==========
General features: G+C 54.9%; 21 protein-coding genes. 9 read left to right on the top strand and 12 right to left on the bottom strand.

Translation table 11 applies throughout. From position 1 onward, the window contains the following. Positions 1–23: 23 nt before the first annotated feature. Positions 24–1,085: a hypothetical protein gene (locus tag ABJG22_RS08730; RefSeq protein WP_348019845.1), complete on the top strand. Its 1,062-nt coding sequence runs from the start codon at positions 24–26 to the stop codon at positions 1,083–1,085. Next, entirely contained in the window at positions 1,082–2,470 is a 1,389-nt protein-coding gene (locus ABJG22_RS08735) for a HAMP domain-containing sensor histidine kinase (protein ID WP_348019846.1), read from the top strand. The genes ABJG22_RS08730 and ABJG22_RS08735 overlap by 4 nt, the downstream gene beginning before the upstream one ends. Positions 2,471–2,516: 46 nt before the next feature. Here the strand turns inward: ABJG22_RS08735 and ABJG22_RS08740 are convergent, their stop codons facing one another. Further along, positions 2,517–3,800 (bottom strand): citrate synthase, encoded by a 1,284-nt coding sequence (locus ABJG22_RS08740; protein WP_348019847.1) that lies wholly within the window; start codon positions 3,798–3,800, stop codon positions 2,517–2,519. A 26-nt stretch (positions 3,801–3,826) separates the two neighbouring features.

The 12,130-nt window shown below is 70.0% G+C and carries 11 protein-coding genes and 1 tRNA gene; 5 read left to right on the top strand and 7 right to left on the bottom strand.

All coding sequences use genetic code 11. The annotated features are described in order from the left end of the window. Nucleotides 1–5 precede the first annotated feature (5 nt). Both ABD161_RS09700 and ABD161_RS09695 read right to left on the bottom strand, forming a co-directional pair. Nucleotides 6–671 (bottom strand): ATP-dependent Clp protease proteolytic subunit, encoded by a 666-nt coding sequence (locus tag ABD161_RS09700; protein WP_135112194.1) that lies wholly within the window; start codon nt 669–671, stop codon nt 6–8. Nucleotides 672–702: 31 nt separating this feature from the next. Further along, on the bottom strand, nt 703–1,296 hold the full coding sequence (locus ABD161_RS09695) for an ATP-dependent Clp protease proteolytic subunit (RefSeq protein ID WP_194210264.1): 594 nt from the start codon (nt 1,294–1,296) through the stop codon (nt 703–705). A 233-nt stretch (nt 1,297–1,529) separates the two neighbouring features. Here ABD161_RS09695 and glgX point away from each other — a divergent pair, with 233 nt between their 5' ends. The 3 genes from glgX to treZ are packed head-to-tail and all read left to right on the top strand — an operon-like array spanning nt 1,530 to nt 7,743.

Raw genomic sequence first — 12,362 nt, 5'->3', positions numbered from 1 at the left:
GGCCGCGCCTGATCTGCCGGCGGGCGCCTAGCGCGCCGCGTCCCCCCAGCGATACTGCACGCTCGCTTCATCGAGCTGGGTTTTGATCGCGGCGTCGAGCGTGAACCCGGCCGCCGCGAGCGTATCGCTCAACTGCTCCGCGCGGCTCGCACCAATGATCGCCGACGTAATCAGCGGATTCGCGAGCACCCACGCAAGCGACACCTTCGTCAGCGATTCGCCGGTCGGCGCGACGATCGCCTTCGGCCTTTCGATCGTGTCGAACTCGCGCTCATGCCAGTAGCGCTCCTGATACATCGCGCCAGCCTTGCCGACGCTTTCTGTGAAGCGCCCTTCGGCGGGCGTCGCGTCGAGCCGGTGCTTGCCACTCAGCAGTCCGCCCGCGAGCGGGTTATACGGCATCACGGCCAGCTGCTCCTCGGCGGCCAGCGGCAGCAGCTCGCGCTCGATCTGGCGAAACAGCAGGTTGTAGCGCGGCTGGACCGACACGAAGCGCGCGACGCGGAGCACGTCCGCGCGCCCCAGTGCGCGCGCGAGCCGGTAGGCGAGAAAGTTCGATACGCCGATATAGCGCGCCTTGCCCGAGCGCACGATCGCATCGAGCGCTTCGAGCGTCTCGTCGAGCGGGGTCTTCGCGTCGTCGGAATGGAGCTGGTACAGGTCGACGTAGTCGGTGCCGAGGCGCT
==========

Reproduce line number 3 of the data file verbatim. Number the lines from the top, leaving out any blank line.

The 12,130-nt window shown below is 70.0% G+C and carries 11 protein-coding genes and 1 tRNA gene; 5 read left to right on the top strand and 7 right to left on the bottom strand.